These are my tools, my go-to workhorses that help me get things done.
Now they’re your resources too.

There are a lot of books out there on user experience and the surrounding areas of accessibility, usability, and content strategy, and sometimes it is overwhelming to find what works. These are all the books you need to make your UX game strong, and the ones that are bolded are the books I consider essential especially if you are an army of one and need to rely on guerrilla testing to get things done. The majority of these books come from Rosenfeld Media or A Book Apart and are offered in both print and electronic versions.


  • Accessibility for Everyone, by Laura Kalbag. If you don’t have the time to do a deep dive, GET THIS BOOK. It’s seriously… well, accessible.
  • A Web for Everyone — Designing Accessible User Experiences, by Sarah Horton & Whitney Quesenbery. This is the second accessibility book you should have (yes, you need both), largely because this book gives you all the things at a deeper level, but still keeping it comprehensible. Lots of additional materials on her site as well. When your content is accessible to everybody everywhere, then you have something to build upon.

Compassionate Design

  • Design for Real Life, by Eric Meyer & Sara Wachter-Boettcher. This book is one of my top 5 books, because we design for humans, and we humans are messy. It is critical you design for stress cases and develop inclusive practices.
  • Designing for Emotion, by Aarron Walter. Lots of case studies, psychological concepts, and scientific data that will help you create accessible and real connections to the people who use your sites and applications.
  • Conversational Design, by Erika Hall. Written by a researcher who can show you data as to why conversation is best for creating human-centered systems.
  • Technically Wrong: Sexist Apps, Biased Algorithms, and Other Threats of Toxic Tech, by Sara Wachter-Boettcher. A deeper dive into how our prejudices can be unknowingly baked into our work. Clearly we don’t subscribe to “first do no harm.” A important book to read.

Content Strategy



  • Managing Chaos — Digital Governance by Design, by Lisa Welchman. Because, SERIOUSLY, governance. Get some. If I had a thinner book I’d recommend it, but governance isn’t an easy quick fix. It’s hard work to set up and get everyone on board, but the end result allows your people to get out of their own way and move forward together, with a clear path to walk.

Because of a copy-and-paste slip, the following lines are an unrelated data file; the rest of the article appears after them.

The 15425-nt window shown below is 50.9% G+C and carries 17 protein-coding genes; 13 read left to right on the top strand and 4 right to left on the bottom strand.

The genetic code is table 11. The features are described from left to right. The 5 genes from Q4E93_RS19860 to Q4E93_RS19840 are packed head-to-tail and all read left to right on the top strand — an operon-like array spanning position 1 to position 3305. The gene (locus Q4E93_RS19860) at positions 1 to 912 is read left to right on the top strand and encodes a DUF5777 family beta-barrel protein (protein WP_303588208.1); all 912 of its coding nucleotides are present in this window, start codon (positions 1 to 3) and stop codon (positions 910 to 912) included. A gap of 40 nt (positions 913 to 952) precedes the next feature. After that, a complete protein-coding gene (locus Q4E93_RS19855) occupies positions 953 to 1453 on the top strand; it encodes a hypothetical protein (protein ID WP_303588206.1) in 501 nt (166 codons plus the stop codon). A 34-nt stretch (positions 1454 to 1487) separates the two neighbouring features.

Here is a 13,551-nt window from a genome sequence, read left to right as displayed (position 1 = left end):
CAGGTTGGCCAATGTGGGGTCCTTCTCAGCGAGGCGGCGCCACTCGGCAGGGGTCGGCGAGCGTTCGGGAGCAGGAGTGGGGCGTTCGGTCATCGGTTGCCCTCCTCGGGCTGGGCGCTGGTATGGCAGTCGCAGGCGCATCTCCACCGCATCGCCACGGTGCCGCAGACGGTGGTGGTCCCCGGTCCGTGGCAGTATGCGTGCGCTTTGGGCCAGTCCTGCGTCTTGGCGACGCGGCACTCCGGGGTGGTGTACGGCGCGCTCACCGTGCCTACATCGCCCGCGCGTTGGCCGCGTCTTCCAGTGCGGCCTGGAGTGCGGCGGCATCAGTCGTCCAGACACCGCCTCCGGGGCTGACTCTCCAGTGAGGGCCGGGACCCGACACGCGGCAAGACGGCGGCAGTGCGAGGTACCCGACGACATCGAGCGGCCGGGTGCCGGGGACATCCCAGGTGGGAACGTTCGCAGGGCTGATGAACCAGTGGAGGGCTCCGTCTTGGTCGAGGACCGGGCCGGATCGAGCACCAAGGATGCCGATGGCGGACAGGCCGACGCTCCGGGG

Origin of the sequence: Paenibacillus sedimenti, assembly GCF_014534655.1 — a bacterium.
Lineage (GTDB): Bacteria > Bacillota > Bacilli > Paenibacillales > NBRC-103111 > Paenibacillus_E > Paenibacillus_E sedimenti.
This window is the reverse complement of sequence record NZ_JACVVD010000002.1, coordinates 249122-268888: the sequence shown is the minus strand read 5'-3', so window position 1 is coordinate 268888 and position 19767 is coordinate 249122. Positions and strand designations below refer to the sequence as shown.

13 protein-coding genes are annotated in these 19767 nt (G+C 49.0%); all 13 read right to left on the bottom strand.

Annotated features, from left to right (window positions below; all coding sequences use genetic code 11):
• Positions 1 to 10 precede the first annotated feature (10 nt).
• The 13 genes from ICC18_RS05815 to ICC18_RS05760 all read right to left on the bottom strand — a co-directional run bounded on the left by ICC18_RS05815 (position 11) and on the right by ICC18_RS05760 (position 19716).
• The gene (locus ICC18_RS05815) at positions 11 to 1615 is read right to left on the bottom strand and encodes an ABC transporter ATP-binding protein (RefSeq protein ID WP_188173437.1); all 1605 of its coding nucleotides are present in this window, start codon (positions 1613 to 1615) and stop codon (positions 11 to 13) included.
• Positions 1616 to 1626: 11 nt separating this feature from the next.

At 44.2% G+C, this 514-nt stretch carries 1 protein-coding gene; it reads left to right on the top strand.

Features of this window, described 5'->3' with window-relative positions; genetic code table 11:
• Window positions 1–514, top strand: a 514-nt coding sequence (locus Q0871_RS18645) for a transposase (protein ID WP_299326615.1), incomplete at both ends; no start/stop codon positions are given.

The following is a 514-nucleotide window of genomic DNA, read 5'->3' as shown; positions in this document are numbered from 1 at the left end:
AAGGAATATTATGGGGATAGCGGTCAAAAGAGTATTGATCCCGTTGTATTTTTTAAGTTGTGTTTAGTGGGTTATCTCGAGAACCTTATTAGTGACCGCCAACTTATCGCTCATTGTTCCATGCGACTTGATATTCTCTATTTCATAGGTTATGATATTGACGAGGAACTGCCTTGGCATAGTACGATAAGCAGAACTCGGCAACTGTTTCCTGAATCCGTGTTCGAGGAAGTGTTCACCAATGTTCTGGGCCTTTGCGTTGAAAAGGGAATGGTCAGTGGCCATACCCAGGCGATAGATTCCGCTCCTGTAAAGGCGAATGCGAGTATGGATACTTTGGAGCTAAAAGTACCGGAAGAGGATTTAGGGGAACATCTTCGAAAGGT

Information Architecture

  • Everyday Architecture, by Lisa Maria Marquis. If it’s hard for us to edit ourselves, it’s even harder to organize our stuff. Lisa makes you a believer.
  • Card Sorting, by Donna Spencer. How to run effective card sorts to make your content easy to find for every kind of user you serve. Card sorts are one of your best tools in understanding how your users think about your information. Ordering your information is a great thing if you can learn how to do it.

Interface Design

  • Web Form Design, by Luke Wroblewski. I realize this book is over a damn decade old, but there is nobody like Luke who has collected so. much. data. on forms and humans. It’s out of print, but you can search Amazon and Powells for used copies of this book — or just get the e-book.You won’t be sorry.
  • Universal Design for Web Applications — Web Applications That Reach Everyone, by Matt May & Wendy Chisholm. This book could also go under accessibility, but it’s here because we can’t just worry about websites being usable by everyone; our applications need to be accessible too. Yes, they talk about Flash (shudder) but it’s still relevant.

Project & Team Management


  • Just Enough Research, by Erika Hall. I know research is hard, and administrators don’t think you need it to do your job. But you do. This book will help you help yourself with the basics of multiple types of research so you can get what you need to make your work better.
  • Interviewing Users, by Steve Portigal. A deep dive into how to conduct interviews with anyone and actually gain insights from them. Good if you need to do a lot of one-on-one interviews.
  • Remote Research, by Nate Bolt & Tony Tulathimutte. Design and run remote usability studies so that you can start recruiting users quickly and cheaply. Again, this book helps to understand and fine tune your methodology over the long haul.
  • Validating Product Ideas, by Tomer Sharon. Teaches the strategy and lean tactics to create an effective user research process from beginning to end. Not a quick fix book, but helps to explain the landscape in which you work, and how to navigate it.


  • Don’t Make Me Think, by Steve Krug. This book is my usability bible. Short and sweet, it shows you exactly why it’s important to do usability testing and is still short enough to read on a plane ride, but now the examples are from the 21st century,
  • Rocket Surgery Made Easy also by Steve Krug. This book is my usability testing bible. It tells you exactly how to perform usability tests, complete with examples on Krug’s site, Simply put, you need both of these books.

User Experience

Have a great resource I should be using? Please share it with me!